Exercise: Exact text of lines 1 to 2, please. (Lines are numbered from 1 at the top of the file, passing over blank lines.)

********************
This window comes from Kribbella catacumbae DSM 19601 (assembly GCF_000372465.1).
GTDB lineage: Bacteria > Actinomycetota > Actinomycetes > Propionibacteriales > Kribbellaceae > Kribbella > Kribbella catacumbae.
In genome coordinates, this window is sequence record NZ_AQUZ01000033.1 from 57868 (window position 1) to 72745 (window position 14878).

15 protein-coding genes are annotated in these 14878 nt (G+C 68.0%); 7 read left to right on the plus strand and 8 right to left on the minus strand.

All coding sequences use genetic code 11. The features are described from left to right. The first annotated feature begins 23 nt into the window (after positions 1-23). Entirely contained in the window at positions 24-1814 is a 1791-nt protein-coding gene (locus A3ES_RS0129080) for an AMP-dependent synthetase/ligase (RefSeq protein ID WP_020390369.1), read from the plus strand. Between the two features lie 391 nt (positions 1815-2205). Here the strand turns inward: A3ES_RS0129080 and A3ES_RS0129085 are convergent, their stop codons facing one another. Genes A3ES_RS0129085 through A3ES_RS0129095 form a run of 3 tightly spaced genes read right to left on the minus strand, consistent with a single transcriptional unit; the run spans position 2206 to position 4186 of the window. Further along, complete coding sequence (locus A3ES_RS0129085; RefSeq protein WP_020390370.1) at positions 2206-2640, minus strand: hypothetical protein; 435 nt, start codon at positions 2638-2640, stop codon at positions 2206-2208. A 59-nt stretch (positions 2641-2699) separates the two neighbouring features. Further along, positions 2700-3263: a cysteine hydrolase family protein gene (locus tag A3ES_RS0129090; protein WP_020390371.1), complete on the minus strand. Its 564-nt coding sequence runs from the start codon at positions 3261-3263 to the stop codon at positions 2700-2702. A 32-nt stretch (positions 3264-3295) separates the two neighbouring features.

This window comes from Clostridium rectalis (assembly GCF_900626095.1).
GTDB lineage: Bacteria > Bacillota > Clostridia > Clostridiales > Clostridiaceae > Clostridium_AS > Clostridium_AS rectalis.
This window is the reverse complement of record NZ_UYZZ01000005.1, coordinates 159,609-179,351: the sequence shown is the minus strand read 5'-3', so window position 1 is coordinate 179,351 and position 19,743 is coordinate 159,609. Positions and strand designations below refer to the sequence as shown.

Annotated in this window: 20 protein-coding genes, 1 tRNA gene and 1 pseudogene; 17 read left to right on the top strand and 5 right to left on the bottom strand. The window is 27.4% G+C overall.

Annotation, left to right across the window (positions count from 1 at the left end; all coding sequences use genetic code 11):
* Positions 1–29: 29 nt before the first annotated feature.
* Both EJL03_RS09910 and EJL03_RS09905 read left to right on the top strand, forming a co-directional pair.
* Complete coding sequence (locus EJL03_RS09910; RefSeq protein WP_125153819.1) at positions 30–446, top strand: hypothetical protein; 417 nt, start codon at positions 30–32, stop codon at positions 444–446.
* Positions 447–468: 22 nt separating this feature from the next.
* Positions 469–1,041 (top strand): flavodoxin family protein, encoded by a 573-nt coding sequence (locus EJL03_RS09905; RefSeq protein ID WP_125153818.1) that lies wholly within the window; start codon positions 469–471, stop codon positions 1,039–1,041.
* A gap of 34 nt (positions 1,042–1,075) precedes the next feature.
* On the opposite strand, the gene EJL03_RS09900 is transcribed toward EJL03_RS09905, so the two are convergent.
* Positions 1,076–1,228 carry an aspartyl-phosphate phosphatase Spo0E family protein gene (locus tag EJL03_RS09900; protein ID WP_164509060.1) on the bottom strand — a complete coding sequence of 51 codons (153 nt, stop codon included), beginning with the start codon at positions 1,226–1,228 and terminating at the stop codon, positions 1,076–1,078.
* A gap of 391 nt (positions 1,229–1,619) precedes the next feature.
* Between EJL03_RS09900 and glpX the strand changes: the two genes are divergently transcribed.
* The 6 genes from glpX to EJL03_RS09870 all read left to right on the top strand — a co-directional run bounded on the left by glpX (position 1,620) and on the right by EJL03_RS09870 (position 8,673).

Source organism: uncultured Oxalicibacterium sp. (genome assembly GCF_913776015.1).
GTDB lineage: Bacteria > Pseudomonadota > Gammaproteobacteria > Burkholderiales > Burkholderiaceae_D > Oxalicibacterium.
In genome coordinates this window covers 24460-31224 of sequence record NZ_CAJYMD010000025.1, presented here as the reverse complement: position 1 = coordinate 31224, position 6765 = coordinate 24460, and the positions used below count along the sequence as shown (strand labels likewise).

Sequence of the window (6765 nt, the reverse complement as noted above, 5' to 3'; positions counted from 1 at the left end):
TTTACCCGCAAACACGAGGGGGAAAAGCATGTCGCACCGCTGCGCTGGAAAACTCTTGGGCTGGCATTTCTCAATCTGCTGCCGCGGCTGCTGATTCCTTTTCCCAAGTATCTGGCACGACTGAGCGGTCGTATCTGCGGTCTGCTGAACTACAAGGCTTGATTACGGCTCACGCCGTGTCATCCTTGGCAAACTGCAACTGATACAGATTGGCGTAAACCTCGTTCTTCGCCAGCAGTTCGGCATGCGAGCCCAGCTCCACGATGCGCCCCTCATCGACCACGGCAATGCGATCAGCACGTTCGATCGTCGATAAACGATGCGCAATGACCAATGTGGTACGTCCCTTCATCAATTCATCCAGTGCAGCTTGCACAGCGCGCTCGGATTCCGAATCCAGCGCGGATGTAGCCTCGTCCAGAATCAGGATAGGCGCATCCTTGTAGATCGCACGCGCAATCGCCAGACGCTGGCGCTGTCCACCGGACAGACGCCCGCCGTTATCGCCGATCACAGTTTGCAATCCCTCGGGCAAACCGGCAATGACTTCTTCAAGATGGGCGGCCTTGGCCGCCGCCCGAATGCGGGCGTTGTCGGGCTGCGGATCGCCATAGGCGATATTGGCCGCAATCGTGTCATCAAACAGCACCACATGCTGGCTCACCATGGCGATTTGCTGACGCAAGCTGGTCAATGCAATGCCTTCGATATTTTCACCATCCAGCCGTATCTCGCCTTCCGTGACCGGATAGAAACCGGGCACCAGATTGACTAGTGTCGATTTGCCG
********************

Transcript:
This window comes from Kribbella catacumbae DSM 19601 (assembly GCF_000372465.1).
GTDB lineage: Bacteria > Actinomycetota > Actinomycetes > Propionibacteriales > Kribbellaceae > Kribbella > Kribbella catacumbae.